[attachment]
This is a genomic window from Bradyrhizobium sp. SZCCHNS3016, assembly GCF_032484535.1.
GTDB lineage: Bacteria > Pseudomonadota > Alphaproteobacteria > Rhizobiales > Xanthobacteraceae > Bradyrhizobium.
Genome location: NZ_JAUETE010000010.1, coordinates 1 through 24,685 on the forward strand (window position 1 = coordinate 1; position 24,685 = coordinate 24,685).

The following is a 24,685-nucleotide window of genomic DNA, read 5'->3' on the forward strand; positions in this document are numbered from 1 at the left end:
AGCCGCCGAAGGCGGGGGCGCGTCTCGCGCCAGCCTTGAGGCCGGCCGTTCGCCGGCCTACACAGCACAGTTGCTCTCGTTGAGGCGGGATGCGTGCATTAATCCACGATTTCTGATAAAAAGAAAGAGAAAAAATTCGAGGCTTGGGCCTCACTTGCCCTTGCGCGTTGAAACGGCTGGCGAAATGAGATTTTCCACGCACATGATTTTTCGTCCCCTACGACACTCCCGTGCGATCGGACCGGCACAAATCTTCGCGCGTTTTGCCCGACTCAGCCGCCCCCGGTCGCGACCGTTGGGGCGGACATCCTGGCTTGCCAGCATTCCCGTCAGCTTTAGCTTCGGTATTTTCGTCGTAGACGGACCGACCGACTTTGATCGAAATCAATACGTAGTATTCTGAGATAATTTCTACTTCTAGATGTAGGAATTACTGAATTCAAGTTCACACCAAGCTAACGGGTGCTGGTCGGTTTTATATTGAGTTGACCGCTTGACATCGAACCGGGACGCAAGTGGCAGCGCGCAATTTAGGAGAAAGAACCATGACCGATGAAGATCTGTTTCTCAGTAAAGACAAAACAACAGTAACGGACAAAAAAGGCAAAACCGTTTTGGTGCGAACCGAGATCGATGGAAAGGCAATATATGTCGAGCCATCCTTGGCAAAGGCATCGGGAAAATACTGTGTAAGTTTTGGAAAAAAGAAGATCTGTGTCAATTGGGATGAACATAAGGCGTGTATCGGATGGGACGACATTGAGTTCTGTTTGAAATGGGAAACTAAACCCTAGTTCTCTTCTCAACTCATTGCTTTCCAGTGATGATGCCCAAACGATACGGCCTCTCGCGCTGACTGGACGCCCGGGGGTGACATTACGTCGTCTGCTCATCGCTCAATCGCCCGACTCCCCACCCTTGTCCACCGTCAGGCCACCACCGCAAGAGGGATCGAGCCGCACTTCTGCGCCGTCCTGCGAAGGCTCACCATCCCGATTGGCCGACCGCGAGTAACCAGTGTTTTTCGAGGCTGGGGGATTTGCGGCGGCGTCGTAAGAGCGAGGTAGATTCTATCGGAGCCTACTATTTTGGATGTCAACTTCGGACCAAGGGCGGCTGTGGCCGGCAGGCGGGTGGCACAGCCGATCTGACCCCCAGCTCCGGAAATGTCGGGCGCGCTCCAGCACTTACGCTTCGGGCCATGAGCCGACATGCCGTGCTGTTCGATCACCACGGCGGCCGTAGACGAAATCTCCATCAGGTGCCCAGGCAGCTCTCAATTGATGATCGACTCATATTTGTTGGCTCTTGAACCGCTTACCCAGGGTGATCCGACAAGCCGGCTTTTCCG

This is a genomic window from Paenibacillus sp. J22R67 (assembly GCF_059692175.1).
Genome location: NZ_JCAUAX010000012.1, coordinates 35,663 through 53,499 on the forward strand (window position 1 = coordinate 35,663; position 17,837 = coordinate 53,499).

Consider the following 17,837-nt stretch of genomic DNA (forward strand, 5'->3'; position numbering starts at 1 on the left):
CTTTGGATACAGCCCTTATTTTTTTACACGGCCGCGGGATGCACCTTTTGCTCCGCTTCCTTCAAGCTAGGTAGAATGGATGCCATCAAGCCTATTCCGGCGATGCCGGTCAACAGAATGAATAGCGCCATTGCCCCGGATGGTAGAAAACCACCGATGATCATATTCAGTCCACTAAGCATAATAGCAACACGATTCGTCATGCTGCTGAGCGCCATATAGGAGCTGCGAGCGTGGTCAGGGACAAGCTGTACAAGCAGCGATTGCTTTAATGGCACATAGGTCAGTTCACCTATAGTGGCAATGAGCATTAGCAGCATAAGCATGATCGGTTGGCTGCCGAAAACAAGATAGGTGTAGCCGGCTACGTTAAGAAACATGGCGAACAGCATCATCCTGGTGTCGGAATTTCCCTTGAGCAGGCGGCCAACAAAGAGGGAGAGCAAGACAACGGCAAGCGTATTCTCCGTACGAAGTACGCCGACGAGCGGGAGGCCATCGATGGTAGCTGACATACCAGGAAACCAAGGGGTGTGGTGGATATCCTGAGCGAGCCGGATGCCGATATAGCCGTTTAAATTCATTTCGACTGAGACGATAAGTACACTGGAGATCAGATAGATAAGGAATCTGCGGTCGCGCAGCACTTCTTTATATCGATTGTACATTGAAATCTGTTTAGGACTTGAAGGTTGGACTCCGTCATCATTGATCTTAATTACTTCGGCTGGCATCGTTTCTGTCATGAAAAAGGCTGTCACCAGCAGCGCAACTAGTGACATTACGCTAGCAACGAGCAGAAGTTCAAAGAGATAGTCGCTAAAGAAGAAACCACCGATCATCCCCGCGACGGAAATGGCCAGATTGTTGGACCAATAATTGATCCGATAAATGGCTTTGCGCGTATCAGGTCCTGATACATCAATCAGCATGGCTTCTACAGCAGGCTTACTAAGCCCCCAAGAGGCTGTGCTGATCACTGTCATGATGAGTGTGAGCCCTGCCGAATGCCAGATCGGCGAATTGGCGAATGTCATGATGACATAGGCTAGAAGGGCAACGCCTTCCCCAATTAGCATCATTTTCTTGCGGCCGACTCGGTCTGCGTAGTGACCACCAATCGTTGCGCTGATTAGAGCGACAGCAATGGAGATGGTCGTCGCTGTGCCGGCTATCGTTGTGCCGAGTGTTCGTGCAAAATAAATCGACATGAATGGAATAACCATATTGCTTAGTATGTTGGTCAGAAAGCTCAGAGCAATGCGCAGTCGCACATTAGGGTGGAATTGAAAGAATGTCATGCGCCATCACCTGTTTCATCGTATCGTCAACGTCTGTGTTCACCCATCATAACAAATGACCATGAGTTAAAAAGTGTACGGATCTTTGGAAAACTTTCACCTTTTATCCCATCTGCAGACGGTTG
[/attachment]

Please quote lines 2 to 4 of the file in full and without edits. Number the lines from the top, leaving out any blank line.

GTDB lineage: Bacteria > Pseudomonadota > Alphaproteobacteria > Rhizobiales > Xanthobacteraceae > Bradyrhizobium.
Genome location: NZ_JAUETE010000010.1, coordinates 1 through 24,685 on the forward strand (window position 1 = coordinate 1; position 24,685 = coordinate 24,685).

The following is a 24,685-nucleotide window of genomic DNA, read 5'->3' on the forward strand; positions in this document are numbered from 1 at the left end: